The Minersville Cemetery was the burying-ground of a German Lutheran congregation in the Hill District. But one corner of it is devoted to a wide variety of other ethnic groups. The Hill, which would become the legendary heart of African-American culture in Pittsburgh, was an extraordinary jumble of ethnicities a hundred years ago. The stone above is Slovak; the inscription is regrettably damaged, so that we cannot quite read the full name of the deceased.
Slovaks were often Lutheran, and might have attended the German Lutheran church; but here is a Greek tombstone for one Nikolaos Tapinos. There are other Greek monuments as well, suggesting that this corner of the cemetery was opened to the Lutherans’ Greek Orthodox neighbors.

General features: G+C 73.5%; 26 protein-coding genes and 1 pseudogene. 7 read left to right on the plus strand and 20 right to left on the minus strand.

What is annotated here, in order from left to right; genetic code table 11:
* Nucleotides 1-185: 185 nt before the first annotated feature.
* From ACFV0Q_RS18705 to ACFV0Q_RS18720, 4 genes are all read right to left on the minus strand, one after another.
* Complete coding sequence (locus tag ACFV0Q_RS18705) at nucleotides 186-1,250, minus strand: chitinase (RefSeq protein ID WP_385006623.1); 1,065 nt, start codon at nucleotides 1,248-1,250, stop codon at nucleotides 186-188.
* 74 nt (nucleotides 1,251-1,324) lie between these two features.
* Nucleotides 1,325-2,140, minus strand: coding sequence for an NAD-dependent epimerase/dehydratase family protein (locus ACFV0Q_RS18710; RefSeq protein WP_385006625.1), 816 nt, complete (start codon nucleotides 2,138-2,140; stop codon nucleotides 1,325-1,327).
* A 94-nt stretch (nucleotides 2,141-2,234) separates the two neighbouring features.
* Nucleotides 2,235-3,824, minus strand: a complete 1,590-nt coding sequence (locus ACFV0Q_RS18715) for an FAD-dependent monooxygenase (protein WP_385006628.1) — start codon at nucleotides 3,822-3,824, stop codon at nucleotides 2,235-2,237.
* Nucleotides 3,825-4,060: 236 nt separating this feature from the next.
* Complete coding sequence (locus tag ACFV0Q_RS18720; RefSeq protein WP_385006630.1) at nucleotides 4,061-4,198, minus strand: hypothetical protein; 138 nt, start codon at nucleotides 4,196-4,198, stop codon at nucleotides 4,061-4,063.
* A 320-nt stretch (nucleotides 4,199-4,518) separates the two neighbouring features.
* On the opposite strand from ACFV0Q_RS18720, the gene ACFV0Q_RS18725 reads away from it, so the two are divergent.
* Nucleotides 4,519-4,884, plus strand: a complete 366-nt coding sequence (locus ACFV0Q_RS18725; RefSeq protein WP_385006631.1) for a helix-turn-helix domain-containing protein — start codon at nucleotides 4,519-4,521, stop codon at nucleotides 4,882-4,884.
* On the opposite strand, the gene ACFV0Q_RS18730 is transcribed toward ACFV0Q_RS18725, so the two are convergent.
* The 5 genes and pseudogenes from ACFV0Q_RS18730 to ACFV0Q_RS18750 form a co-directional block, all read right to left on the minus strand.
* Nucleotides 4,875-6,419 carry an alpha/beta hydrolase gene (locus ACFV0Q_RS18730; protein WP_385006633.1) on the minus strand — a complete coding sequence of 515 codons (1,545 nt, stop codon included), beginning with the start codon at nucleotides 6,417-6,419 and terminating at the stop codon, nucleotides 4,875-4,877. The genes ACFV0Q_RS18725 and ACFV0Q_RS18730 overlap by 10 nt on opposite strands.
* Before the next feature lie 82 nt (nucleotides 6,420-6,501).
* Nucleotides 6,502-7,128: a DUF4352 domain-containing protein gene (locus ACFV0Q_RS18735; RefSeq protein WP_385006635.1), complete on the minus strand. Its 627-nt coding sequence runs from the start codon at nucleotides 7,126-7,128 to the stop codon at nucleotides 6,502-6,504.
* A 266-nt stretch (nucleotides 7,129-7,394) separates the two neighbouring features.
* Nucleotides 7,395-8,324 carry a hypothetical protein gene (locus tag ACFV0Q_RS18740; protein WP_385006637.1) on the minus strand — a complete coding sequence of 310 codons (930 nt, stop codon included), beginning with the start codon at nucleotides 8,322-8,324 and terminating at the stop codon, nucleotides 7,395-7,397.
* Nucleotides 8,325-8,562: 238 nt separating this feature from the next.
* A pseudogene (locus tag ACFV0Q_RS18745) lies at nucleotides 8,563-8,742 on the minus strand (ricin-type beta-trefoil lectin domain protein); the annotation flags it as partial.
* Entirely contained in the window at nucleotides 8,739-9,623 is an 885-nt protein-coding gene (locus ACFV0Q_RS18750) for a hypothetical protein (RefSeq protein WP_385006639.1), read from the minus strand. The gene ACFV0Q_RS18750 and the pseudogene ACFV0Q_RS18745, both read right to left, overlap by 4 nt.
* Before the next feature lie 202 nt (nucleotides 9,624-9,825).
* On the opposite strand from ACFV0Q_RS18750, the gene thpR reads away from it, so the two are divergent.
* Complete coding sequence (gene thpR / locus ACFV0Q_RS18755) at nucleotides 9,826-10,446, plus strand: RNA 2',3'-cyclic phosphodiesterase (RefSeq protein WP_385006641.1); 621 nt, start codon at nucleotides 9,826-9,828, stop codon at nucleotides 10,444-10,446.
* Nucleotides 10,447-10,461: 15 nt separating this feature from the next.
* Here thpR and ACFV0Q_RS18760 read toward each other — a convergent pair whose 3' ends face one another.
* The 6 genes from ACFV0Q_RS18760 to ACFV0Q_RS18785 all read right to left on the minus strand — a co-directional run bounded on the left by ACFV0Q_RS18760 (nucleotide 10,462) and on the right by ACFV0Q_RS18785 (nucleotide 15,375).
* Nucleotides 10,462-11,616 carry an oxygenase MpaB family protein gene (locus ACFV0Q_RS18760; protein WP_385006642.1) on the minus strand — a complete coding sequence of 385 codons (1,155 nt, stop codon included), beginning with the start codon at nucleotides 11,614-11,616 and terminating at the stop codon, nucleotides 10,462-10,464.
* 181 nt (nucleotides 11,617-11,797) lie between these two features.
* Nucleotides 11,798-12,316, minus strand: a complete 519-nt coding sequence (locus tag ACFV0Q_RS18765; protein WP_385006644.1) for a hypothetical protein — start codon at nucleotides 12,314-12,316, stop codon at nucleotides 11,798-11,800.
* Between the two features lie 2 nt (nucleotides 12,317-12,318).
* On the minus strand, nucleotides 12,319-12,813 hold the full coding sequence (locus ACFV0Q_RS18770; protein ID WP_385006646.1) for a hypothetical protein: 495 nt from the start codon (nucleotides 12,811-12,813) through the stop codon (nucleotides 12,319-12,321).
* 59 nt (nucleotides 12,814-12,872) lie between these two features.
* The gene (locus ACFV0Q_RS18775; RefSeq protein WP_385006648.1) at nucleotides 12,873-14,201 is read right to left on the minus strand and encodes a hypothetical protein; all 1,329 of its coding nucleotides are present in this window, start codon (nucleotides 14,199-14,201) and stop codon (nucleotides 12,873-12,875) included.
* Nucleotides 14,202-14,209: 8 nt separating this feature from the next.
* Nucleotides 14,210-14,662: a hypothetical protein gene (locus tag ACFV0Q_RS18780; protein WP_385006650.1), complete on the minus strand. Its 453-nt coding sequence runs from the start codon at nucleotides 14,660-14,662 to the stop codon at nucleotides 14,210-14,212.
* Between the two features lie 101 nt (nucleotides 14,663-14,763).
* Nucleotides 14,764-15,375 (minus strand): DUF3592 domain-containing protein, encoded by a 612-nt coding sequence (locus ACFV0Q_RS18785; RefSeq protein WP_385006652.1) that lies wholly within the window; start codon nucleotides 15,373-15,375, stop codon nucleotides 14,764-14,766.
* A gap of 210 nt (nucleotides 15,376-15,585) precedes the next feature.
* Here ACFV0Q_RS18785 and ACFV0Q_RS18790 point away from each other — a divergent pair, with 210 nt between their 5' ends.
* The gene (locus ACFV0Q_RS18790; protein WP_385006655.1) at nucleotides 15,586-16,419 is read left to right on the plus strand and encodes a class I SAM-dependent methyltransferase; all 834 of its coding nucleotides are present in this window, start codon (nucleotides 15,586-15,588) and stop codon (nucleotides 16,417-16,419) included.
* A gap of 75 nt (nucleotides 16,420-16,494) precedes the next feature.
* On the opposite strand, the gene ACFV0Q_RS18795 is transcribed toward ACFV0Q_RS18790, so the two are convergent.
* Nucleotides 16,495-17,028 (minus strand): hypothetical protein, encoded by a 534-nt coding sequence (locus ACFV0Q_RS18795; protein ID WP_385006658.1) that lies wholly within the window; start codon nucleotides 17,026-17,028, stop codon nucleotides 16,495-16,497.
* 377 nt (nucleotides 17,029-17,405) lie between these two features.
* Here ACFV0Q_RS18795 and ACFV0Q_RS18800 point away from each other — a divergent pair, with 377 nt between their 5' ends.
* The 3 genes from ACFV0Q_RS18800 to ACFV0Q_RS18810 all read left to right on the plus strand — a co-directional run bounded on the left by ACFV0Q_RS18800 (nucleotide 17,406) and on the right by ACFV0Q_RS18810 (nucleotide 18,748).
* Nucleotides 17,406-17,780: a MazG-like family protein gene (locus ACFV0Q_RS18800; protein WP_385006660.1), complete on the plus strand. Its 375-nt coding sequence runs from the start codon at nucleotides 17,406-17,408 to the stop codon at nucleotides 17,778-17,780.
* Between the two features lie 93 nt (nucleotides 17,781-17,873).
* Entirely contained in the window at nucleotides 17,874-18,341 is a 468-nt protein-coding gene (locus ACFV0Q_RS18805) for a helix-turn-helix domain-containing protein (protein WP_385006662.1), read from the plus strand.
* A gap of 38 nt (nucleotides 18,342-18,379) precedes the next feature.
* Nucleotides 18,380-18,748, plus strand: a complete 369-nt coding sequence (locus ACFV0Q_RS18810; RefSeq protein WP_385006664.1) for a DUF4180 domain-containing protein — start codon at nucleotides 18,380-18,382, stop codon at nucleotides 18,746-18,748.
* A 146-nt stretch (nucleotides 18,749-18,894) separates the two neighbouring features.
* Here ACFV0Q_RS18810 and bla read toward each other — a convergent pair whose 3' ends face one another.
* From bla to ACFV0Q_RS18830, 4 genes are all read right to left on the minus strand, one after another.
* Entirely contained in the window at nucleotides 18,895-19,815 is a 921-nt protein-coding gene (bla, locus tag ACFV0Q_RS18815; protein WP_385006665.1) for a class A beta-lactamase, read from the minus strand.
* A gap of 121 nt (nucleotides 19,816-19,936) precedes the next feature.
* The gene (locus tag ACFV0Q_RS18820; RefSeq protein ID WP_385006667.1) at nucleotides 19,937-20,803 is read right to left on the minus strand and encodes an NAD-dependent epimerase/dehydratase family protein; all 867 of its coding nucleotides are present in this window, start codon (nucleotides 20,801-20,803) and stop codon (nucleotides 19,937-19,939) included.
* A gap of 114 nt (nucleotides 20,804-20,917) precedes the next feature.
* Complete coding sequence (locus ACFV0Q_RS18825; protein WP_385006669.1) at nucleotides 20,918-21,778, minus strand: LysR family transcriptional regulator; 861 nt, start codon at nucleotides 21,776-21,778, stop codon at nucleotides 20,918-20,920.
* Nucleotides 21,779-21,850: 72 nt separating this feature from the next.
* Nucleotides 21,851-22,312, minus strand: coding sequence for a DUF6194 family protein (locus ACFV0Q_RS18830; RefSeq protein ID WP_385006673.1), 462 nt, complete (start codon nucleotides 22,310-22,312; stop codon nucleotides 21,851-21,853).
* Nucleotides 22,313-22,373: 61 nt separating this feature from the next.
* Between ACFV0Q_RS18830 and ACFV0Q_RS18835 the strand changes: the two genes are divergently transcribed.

Finally, here is an Arabic tombstone, the only one Father Pitt found in the cemetery. It probably belongs to a Lebanese or Syrian immigrant; there was a considerable Lebanese population in Pittsburgh a hundred years ago.
The Hill, which was very crowded and not very wealthy, seems to have been hit hard by the Spanish Flu pandemic. A quick look around the Minersville Cemetery shows a very large number of burials of young adults in 1918 and the next two years.